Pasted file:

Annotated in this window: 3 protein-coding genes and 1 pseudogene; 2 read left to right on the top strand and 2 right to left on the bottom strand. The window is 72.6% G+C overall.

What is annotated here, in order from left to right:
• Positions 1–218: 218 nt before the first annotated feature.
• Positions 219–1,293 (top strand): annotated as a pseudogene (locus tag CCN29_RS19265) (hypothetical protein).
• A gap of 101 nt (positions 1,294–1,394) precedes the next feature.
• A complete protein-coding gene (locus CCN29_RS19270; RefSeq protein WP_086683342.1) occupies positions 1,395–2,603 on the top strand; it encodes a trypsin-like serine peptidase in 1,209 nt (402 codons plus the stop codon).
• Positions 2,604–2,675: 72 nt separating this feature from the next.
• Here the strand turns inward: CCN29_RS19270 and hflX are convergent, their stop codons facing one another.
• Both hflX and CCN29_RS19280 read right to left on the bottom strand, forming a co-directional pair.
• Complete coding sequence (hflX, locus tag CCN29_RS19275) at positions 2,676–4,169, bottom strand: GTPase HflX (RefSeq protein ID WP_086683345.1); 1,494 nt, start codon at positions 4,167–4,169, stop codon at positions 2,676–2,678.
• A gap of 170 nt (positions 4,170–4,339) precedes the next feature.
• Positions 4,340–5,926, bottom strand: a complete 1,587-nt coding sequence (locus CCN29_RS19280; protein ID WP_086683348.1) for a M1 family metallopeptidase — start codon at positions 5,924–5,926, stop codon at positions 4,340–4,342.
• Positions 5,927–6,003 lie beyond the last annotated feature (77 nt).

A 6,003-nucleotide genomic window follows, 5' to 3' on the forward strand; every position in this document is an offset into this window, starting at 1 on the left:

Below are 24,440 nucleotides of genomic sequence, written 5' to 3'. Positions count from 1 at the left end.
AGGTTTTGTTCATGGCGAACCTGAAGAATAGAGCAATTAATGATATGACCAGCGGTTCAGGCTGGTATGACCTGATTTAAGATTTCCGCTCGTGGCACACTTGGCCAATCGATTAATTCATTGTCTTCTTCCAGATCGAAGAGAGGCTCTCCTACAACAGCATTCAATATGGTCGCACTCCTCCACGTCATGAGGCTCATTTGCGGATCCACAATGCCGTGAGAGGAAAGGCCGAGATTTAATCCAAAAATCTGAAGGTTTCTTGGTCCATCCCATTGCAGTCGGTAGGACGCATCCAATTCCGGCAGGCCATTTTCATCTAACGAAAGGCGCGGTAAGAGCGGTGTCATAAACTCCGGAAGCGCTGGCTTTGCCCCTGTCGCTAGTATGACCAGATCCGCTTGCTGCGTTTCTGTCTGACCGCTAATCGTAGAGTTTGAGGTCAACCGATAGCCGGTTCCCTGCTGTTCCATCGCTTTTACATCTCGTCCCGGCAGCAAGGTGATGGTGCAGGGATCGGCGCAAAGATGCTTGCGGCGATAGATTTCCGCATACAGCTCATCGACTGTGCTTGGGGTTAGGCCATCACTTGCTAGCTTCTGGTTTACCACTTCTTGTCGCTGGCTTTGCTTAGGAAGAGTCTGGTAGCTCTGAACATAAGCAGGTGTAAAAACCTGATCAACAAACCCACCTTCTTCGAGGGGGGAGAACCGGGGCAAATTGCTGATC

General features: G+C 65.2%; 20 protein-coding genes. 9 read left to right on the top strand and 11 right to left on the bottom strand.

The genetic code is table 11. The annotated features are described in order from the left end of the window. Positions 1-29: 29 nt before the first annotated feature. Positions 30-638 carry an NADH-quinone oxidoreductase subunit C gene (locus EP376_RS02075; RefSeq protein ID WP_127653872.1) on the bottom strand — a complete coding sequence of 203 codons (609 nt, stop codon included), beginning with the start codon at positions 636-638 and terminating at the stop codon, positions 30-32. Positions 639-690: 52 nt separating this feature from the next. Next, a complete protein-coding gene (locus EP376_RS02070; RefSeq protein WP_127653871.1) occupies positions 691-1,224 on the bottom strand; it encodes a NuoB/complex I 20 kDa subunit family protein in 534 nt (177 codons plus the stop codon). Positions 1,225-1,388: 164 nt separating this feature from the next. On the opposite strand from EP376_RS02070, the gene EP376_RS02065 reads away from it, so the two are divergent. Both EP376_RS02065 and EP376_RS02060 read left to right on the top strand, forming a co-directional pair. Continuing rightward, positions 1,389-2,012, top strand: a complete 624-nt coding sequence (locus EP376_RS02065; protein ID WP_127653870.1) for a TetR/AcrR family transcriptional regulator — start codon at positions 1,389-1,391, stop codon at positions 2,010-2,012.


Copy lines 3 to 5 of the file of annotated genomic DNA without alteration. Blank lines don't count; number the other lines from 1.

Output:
• Positions 1–218: 218 nt before the first annotated feature.
• Positions 219–1,293 (top strand): annotated as a pseudogene (locus tag CCN29_RS19265) (hypothetical protein).
• A gap of 101 nt (positions 1,294–1,394) precedes the next feature.